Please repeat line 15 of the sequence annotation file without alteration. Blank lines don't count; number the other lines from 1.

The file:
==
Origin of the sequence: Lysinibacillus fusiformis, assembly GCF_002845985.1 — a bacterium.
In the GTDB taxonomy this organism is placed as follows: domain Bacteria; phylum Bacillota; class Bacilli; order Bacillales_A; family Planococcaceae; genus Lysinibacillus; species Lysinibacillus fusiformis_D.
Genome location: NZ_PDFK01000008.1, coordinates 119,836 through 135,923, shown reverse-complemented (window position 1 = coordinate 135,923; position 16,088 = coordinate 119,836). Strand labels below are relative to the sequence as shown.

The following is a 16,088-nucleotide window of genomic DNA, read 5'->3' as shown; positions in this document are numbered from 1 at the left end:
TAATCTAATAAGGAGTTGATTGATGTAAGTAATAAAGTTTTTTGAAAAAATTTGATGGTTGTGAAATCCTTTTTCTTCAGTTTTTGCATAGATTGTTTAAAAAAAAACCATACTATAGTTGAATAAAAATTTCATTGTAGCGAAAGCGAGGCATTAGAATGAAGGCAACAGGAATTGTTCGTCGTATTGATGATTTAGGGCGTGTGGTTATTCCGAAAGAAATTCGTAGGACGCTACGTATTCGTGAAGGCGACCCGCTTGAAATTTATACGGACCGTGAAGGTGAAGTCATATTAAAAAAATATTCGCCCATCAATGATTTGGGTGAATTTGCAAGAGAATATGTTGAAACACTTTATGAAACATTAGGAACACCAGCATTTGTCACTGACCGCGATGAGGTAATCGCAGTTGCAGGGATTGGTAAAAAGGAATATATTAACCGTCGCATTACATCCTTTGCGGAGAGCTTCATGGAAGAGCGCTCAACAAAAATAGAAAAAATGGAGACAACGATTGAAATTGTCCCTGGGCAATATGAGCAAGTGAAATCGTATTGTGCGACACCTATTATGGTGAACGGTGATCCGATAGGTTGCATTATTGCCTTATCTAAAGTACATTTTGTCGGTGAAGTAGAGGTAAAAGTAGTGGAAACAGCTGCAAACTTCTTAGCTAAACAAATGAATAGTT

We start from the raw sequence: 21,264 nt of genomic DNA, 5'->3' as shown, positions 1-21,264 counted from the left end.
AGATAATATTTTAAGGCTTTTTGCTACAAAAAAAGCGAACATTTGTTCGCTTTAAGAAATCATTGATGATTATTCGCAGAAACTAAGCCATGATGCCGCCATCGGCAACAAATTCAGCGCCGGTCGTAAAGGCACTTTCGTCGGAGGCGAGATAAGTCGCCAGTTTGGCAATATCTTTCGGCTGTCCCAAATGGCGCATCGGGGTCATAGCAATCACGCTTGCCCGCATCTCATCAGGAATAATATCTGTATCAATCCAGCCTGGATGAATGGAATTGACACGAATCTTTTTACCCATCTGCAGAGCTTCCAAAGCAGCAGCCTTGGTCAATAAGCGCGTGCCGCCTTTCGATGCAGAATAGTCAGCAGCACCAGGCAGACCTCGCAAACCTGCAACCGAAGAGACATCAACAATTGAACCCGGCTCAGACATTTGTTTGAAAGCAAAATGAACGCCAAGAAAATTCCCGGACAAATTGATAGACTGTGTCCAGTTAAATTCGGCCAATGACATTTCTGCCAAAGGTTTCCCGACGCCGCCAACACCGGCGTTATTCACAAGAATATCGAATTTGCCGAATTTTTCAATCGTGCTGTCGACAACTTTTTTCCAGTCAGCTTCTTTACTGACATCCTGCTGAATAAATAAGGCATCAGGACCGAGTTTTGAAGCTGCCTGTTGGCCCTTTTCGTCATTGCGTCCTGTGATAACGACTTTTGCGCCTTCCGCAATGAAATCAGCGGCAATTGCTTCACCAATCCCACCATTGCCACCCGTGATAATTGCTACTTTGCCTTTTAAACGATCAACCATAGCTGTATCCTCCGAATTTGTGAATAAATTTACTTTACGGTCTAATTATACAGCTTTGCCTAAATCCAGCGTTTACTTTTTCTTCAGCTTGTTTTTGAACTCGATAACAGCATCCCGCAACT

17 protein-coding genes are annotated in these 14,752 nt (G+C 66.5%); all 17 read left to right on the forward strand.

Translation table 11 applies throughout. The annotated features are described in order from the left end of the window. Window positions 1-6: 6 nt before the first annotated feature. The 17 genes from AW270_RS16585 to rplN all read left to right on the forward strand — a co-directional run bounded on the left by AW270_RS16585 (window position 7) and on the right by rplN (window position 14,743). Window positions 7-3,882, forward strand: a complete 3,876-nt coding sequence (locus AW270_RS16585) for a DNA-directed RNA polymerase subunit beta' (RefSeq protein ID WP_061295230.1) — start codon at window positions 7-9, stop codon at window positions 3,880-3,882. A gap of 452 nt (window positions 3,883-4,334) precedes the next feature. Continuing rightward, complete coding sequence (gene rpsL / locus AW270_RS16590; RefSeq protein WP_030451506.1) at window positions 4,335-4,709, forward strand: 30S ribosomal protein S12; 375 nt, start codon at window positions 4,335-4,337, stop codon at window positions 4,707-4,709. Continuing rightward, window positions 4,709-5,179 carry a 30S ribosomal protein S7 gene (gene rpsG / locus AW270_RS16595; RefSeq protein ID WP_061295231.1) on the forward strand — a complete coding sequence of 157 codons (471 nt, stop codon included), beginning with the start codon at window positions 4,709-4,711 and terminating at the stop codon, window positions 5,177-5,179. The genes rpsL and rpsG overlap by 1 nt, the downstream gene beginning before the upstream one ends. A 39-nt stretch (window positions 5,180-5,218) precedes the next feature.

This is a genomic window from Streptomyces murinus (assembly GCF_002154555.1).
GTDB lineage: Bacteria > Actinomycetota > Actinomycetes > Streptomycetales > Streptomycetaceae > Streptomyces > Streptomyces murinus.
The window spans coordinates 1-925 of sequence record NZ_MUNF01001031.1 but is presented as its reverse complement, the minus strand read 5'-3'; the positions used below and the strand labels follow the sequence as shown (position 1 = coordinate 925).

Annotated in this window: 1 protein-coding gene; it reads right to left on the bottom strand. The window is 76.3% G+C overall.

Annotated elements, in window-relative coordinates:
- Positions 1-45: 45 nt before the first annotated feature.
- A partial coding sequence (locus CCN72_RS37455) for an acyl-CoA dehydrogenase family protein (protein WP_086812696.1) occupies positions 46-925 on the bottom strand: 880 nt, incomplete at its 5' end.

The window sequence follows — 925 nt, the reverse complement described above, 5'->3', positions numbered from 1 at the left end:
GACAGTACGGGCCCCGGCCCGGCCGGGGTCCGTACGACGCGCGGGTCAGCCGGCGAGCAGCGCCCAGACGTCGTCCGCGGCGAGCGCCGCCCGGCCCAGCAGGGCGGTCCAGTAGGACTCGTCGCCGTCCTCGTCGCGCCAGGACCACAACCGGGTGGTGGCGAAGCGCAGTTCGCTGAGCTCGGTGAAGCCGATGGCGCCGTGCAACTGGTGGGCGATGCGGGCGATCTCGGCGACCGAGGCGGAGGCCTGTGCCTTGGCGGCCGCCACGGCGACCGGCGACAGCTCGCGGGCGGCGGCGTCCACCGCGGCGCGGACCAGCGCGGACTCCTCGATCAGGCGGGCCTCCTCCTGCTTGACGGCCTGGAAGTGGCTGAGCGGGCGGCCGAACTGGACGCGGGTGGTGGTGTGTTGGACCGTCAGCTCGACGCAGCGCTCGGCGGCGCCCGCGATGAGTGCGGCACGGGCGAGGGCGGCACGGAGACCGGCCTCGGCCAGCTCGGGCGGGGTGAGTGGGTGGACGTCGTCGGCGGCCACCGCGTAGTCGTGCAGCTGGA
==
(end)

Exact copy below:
- Positions 1-45: 45 nt before the first annotated feature.